The study was limited by the small number of patients and the single-center design. Although CFS and ICF can be diagnosed using international guidelines, these standards are different from PI symptoms and signs, which are very difficult to standardize. However, we generated reference data that are applicable to future studies. Thus, the results of the present study could be used to improve the care of patients with CF and CF-related disorders and to facilitate research on anti-CF therapies. Large clinical trials in multiple centers on PI and the evaluation of the therapeutic effects on CF in randomized clinical trials are needed. Additional studies are required to assess the correlations between CF type and other demographic and clinical characteristics.
The QBYY-Q was a suitable instrument for estimating the influences of qi, blood, yin, and yang deficiencies in CF.
chronic fatigue syndrome
idiopathic chronic fatigue
fatigue severity scale
Korean-translated Chalder fatigue scale
perceived stress scale
qi blood yin yang deficiency questionnaire
Korean medical doctor
qi deficiency questionnaire
blood deficiency questionnaire
yin deficiency questionnaire
yang deficiency questionnaire
systolic blood pressure
diastolic blood pressure
Keiser Meyer Olkin
Wong WS, Fielding R. Prevalence of chronic fatigue among Chinese adults in Hong Kong: a population-based study. J Affect Disord. 2010;127:248–56.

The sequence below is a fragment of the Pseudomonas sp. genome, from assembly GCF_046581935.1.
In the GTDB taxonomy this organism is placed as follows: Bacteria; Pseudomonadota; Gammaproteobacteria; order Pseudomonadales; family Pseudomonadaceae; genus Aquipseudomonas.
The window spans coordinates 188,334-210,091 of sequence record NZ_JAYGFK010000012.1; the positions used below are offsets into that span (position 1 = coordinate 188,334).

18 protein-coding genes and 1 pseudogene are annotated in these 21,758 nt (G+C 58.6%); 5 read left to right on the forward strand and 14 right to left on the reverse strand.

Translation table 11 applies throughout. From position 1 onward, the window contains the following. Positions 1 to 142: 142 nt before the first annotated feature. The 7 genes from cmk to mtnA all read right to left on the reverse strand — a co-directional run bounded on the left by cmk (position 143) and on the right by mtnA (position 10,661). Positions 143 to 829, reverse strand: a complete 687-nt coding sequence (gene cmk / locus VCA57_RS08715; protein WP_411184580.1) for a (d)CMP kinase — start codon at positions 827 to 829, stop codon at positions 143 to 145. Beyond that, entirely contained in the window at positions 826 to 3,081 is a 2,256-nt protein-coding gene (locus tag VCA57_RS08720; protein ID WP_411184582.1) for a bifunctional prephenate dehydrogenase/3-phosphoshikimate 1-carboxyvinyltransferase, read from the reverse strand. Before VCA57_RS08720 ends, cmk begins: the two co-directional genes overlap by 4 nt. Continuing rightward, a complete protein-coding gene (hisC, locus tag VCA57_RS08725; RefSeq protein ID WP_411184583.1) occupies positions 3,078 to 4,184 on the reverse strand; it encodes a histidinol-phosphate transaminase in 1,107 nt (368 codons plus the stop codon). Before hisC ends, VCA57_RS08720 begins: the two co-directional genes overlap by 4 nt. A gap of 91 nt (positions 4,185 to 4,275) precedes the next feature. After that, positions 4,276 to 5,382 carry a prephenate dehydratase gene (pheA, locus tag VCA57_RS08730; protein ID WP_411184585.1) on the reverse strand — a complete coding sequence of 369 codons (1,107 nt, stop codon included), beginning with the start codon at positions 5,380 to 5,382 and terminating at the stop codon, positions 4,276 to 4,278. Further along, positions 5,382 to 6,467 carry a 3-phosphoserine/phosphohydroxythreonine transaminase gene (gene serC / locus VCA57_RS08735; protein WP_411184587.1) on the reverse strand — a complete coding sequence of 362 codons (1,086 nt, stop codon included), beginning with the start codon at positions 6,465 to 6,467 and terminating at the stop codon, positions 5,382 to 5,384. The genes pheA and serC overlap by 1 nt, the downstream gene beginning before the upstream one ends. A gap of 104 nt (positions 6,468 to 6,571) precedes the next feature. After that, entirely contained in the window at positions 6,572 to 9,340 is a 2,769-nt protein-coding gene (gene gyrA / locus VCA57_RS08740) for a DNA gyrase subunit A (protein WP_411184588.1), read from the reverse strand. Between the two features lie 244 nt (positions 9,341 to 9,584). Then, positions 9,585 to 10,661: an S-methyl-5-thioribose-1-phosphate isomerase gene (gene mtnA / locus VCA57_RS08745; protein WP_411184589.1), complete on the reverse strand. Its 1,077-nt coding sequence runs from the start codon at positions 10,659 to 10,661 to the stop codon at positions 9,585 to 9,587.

Jorgensen R. Chronic fatigue: an evolutionary concept analysis. J Adv Nurs. 2008;63:199–207.
Reeves WC, Jones JF, Maloney E, Heim C, Hoaglin DC, Boneva RS, Morrissey M, Devlin R. Prevalence of chronic fatigue syndrome in metropolitan, urban, and rural Georgia. Popul Health Metr. 2007;5:5.
Son CG. Review of the prevalence of chronic fatigue worldwide. J Korean Orien Med. 2012;33:25–33.
Wang YY, Li XX, Liu JP, Luo H, Ma LX, Alraek T. Traditional Chinese medicine for chronic fatigue syndrome: a systematic review of randomized clinical trials. Complem Ther Med. 2014;22:826–33.
Logan AC, Wong C. Chronic fatigue syndrome: oxidative stress and dietary modifications. Altern Med Rev. 2001;6:450–9.
Papadopoulos AS, Cleare AJ. Hypothalamic-pituitary-adrenal axis dysfunction in chronic fatigue syndrome. Nat Rev Endocrinol. 2011;8:22–32.
Rosenblum H, Shoenfeld Y, Amital H. The common immunogenic etiology of chronic fatigue syndrome: from infections to vaccines via adjuvants to the ASIA syndrome. Infect Dis Clin North Am. 2011;25:851–63.
Chen R, Moriya J, Yamakawa J, Takahashi T, Kanda T. Traditional Chinese medicine for chronic fatigue syndrome. Evid Based Complem Alternat Med. 2010;7:3–10.
Afari N, Buchwald D. Chronic fatigue syndrome: a review. Am J Psychiatr. 2003;160:221–36.
Lijue Z. Acupuncture and Chinese patent drugs for treatment of chronic fatigue syndrome. J Tradit Chin Med. 2005;25:99–101.
Kim JE, Hong KE, Kim HJ, Choi JB, Baek YH, Seo BK, Lee S, Kang KW, Lee MH, Kim JH, Lee S, Jung SY, Jung HJ, Shin MS, Choi SM. An open-label study of effects of acupuncture on chronic fatigue syndrome and idiopathic chronic fatigue: study protocol for a randomized controlled trial. Trials. 2013;14:147.